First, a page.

‘Burrillville Village’ in full swing, but help now needed for success

Volunteers gathered at Jesse Smith Library in September. Credit: Susan DeRita, a staff at The Village Common.

BURRILLVILLE – It took years to get a statewide program aimed at improving quality of life for older adults fully implemented in Burrillville –thanks, in large part, to pandemic-related delays.

Now, the organization known as The Village Common of RI has officially listed Burrillville’s program as one of six statewide utilizing the, “village,” concept, with neighbors help neighbors to age in place. Volunteers provide town seniors help with everything from small household chores to transportation on a daily basis, with 43 older residents regularly utilizing the available assistance.

But Steering Committee member Jim Alix noted that more help is needed to grow the program, and provide ongoing support to make the Burrillville Village a success.

“While we very much want to help as many of Burrillville’s older adults as possible, we need volunteers to help with that effort,” Alix told NRI NOW. “Volunteers can donate as much time as they have available, and there are no set hours during which they must be available.”

Alix noted that currently, 27 Burrillville residents volunteer with the organization, but only seven have signed on to be drivers, and providing rides to members is by far the most frequently requested service. Drivers use their own vehicles, but TVC provides umbrella insurance coverage.

“We would certainly like to have more people willing to drive our members,” Alix said.

The effort to create a Burrillville Village began in 2018 thanks to initiative by resident Tom Tatro and Senior Service Coordinator Andrea Hall. At first, volunteers operated under a pilot program, providing rides for older adults to get to medical appointments or to do some nearby shopping.

“Once the pandemic eased its grip, volunteers resumed efforts to better organize the Burrillville Village, and finally, in early June of this year, the steering committee signed a memorandum of understanding with the parent organization, The Village Common of RI,” said Alix. “Burrillville Village is now officially a member of TVC.”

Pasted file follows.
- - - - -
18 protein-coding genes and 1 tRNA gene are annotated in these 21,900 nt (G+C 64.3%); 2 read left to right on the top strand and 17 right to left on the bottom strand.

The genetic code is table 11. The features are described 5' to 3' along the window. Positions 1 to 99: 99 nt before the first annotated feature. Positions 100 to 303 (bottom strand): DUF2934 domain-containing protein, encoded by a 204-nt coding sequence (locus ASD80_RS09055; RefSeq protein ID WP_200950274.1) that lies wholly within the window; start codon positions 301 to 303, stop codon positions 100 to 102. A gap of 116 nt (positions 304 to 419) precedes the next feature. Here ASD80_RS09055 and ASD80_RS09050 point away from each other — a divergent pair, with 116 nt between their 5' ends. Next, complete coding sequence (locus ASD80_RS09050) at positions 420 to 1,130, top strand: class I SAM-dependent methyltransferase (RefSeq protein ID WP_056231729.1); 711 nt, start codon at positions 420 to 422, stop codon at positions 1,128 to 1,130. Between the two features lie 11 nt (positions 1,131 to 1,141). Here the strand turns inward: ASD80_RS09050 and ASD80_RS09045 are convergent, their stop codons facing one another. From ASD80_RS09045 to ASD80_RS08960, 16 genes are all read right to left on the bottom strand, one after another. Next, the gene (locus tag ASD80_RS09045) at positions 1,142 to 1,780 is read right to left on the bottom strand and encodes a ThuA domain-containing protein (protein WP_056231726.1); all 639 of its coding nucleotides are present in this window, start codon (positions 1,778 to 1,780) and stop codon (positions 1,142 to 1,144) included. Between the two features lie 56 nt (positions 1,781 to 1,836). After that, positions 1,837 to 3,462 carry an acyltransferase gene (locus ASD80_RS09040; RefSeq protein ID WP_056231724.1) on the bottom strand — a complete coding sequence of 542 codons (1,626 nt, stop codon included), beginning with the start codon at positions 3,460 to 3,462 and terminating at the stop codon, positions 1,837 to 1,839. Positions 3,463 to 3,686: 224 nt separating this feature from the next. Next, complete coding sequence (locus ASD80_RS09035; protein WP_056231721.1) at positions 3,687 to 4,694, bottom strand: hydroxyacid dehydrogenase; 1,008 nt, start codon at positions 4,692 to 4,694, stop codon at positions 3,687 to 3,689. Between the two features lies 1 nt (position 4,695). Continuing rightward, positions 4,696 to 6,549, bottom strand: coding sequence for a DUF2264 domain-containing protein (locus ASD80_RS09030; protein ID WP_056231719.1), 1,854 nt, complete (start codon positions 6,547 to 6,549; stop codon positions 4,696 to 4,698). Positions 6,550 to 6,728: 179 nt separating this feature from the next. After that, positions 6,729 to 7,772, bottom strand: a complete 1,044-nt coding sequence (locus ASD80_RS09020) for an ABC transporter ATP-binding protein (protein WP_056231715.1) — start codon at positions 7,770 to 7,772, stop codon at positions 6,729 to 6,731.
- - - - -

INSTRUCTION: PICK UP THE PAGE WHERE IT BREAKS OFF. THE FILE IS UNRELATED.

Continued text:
Burrillville’s Village membership has since expanded steadily — from 18 residents in June, to 43 as of mid-October.

TVC offers administrative support with an infrastructure database, Zoom accounts, printing and more through their paid staff. Those who sign up for membership at villages in Providence, Barrington, Edgewood, Westerly, Glocester, and now, Burrillville, are asked to contribute $10, $25, or $40 monthly, depending on their means. Members then are able to call a central phone number to request services including rides, errands, technology assistance, small chores around the home and more, and a service-coordinator attempts to match the member with a volunteer who might be able to help.

Alix noted that during the first six months of this year – even before Burrillville actually became official – volunteers provided 123 services, 87 of which were rides to medical appointments or retail locations. 

Now, he said, the steering committee hopes to focus on development of social opportunities for members, such as pot-luck dinners, knitting groups, book clubs and more.

“Providing practical assistance to members is obviously important, but social activities are often just as important to older adults,” Alix said.

The group plans to develop a special social-activities committee for the task and is now also seeking people who enjoy planning events.

“Anyone who would like to join us as a volunteer — as a driver or a social-activities planner or in any other capacity — is very much welcome to do so,” said Alix.

Those interested are asked to call (401) 228-8683 or email burrillville@villagecommonri.org

Older residents interested in becoming a member can call (401) 441-5240 to speak to a service coordinator. A Burrillville volunteer will then call them to arrange an in-person meeting to discuss the program at greater length.

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  1. What happened to the existing programs that we have by and through the U.S., RI State and local governments? What happened to meals on wheels and such? More importantly, where are the families?

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